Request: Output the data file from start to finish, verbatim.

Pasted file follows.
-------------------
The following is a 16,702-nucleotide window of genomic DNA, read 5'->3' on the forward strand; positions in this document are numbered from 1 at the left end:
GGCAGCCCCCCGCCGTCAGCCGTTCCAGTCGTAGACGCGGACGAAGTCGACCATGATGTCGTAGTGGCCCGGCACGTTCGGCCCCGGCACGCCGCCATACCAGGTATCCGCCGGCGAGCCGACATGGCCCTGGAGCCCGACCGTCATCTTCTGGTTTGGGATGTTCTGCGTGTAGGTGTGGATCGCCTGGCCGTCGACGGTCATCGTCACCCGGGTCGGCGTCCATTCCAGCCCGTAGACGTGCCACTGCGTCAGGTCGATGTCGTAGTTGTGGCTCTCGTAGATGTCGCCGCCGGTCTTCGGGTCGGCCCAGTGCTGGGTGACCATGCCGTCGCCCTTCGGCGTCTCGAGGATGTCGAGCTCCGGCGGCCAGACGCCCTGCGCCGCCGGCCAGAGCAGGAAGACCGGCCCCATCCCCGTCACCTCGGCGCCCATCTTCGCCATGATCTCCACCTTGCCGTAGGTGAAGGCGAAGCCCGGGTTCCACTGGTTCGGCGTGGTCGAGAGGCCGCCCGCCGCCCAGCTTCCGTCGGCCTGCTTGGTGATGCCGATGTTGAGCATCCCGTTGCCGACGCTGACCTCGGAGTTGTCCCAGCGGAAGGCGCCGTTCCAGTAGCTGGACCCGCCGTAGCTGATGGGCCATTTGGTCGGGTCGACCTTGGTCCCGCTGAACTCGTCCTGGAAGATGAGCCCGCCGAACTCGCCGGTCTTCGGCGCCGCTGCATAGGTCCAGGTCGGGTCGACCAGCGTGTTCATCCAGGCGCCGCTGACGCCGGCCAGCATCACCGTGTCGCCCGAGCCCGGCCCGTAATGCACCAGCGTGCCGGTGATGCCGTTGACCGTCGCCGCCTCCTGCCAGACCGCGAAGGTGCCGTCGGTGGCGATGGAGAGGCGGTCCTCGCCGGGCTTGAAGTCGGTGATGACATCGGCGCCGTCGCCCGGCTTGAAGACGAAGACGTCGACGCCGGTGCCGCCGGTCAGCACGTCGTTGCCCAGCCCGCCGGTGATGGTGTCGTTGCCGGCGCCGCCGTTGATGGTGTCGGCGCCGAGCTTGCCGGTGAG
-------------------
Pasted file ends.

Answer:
The following is a 16,702-nucleotide window of genomic DNA, read 5'->3' on the forward strand; positions in this document are numbered from 1 at the left end:
GGCAGCCCCCCGCCGTCAGCCGTTCCAGTCGTAGACGCGGACGAAGTCGACCATGATGTCGTAGTGGCCCGGCACGTTCGGCCCCGGCACGCCGCCATACCAGGTATCCGCCGGCGAGCCGACATGGCCCTGGAGCCCGACCGTCATCTTCTGGTTTGGGATGTTCTGCGTGTAGGTGTGGATCGCCTGGCCGTCGACGGTCATCGTCACCCGGGTCGGCGTCCATTCCAGCCCGTAGACGTGCCACTGCGTCAGGTCGATGTCGTAGTTGTGGCTCTCGTAGATGTCGCCGCCGGTCTTCGGGTCGGCCCAGTGCTGGGTGACCATGCCGTCGCCCTTCGGCGTCTCGAGGATGTCGAGCTCCGGCGGCCAGACGCCCTGCGCCGCCGGCCAGAGCAGGAAGACCGGCCCCATCCCCGTCACCTCGGCGCCCATCTTCGCCATGATCTCCACCTTGCCGTAGGTGAAGGCGAAGCCCGGGTTCCACTGGTTCGGCGTGGTCGAGAGGCCGCCCGCCGCCCAGCTTCCGTCGGCCTGCTTGGTGATGCCGATGTTGAGCATCCCGTTGCCGACGCTGACCTCGGAGTTGTCCCAGCGGAAGGCGCCGTTCCAGTAGCTGGACCCGCCGTAGCTGATGGGCCATTTGGTCGGGTCGACCTTGGTCCCGCTGAACTCGTCCTGGAAGATGAGCCCGCCGAACTCGCCGGTCTTCGGCGCCGCTGCATAGGTCCAGGTCGGGTCGACCAGCGTGTTCATCCAGGCGCCGCTGACGCCGGCCAGCATCACCGTGTCGCCCGAGCCCGGCCCGTAATGCACCAGCGTGCCGGTGATGCCGTTGACCGTCGCCGCCTCCTGCCAGACCGCGAAGGTGCCGTCGGTGGCGATGGAGAGGCGGTCCTCGCCGGGCTTGAAGTCGGTGATGACATCGGCGCCGTCGCCCGGCTTGAAGACGAAGACGTCGACGCCGGTGCCGCCGGTCAGCACGTCGTTGCCCAGCCCGCCGGTGATGGTGTCGTTGCCGGCGCCGCCGTTGATGGTGTCGGCGCCGAGCTTGCCGGTGAG